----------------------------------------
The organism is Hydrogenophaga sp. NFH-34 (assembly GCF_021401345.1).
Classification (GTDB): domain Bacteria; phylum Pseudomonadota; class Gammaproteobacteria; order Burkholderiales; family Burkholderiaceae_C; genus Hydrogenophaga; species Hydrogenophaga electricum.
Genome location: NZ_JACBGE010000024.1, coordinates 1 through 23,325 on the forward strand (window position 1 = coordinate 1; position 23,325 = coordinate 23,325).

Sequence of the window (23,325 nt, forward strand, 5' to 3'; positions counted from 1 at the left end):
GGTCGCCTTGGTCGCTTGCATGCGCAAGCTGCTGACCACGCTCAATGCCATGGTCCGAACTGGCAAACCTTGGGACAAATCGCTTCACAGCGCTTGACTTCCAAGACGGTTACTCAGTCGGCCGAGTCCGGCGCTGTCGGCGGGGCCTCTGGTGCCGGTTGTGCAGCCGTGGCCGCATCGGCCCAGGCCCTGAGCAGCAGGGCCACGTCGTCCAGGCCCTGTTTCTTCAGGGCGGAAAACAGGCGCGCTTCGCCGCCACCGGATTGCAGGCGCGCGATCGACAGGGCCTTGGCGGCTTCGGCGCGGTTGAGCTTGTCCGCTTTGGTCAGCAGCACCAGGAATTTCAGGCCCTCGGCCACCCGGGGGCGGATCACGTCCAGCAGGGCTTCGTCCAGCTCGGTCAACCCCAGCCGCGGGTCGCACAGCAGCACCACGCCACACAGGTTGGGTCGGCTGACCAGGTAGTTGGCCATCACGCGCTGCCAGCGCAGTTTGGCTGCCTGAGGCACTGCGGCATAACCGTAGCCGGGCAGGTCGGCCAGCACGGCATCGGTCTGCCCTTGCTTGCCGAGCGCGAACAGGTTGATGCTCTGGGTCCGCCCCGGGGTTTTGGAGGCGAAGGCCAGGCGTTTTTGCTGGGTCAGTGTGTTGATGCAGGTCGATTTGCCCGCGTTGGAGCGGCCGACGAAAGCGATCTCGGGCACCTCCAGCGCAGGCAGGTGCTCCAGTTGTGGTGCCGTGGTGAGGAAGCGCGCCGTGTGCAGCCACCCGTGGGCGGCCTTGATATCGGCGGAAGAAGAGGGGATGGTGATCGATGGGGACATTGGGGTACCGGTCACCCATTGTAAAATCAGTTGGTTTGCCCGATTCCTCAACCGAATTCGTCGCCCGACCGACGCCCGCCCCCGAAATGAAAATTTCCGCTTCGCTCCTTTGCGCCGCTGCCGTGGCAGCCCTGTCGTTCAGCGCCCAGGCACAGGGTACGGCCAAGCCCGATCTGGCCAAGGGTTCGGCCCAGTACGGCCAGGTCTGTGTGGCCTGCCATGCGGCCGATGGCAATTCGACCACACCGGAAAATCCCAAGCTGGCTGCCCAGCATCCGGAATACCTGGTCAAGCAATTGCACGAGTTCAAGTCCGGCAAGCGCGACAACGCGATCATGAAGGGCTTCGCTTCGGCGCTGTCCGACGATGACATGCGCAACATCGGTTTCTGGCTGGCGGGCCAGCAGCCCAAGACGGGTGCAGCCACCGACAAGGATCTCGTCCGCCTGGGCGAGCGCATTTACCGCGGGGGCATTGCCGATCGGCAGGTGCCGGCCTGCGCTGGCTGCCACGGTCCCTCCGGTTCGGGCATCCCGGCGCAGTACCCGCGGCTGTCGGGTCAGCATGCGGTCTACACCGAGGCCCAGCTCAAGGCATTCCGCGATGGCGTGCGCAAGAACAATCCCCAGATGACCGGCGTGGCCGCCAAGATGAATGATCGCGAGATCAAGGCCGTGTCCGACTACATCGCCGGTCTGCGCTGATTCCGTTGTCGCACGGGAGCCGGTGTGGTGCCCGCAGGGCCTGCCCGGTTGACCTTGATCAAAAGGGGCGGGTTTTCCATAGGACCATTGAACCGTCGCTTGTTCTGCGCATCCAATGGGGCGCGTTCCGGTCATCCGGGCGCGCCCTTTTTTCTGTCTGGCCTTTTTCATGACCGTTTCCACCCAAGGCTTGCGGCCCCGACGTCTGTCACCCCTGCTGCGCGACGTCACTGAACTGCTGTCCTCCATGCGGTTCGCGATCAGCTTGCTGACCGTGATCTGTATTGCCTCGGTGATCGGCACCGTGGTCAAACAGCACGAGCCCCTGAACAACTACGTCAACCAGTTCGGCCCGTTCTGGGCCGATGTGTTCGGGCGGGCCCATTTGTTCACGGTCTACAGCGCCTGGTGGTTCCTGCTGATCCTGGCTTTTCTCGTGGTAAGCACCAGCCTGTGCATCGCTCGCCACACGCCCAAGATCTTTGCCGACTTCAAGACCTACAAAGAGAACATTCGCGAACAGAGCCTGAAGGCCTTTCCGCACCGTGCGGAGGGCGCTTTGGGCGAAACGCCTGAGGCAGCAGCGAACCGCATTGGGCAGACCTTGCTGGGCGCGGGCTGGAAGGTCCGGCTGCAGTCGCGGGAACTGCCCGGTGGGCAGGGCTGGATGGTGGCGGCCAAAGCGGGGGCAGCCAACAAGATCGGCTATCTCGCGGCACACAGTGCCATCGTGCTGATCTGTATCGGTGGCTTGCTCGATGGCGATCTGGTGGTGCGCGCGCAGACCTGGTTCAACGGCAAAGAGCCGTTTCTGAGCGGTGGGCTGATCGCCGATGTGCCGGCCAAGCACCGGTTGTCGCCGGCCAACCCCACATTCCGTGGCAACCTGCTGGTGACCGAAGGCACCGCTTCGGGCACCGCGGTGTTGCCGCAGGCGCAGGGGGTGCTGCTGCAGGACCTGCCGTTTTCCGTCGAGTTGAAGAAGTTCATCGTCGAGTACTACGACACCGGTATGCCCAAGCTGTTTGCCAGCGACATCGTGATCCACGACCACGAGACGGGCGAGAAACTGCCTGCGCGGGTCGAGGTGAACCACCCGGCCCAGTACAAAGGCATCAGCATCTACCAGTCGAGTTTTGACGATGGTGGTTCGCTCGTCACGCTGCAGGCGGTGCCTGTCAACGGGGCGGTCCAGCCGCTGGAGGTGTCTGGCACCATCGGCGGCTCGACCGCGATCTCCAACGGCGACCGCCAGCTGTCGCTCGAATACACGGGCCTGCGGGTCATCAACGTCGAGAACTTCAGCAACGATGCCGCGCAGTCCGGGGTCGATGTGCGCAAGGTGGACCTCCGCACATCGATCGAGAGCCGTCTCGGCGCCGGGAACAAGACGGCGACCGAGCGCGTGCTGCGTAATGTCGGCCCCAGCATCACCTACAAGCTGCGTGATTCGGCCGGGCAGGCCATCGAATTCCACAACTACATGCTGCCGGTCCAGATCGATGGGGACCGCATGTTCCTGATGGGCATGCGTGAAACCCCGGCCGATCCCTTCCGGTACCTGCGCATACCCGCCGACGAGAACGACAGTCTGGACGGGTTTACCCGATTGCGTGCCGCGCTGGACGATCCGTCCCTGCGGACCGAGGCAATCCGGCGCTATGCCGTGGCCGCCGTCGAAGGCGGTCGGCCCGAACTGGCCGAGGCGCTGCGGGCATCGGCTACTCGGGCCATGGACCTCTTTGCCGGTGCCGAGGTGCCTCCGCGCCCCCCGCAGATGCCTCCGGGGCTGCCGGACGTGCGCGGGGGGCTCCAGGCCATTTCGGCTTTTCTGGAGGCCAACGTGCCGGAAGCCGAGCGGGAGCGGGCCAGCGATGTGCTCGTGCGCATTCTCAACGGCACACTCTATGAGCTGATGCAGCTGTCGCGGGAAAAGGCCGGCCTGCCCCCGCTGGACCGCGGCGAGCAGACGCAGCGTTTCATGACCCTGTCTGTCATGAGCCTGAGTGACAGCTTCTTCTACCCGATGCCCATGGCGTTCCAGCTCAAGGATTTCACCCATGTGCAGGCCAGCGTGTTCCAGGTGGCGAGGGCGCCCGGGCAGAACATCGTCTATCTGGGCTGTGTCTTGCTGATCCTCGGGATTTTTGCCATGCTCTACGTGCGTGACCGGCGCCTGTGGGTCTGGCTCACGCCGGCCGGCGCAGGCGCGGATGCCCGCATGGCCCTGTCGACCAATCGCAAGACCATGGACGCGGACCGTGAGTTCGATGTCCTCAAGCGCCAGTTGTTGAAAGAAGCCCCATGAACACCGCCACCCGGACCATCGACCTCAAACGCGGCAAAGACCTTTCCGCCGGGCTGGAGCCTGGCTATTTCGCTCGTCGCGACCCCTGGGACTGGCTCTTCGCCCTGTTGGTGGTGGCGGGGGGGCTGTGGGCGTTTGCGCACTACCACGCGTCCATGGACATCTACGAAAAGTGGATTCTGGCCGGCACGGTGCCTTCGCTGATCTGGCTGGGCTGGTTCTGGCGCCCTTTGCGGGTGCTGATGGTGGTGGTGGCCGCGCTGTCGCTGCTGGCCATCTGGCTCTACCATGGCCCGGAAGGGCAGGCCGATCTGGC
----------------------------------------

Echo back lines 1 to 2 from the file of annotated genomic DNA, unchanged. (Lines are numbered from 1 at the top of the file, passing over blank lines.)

The organism is Hydrogenophaga sp. NFH-34 (assembly GCF_021401345.1).
Classification (GTDB): domain Bacteria; phylum Pseudomonadota; class Gammaproteobacteria; order Burkholderiales; family Burkholderiaceae_C; genus Hydrogenophaga; species Hydrogenophaga electricum.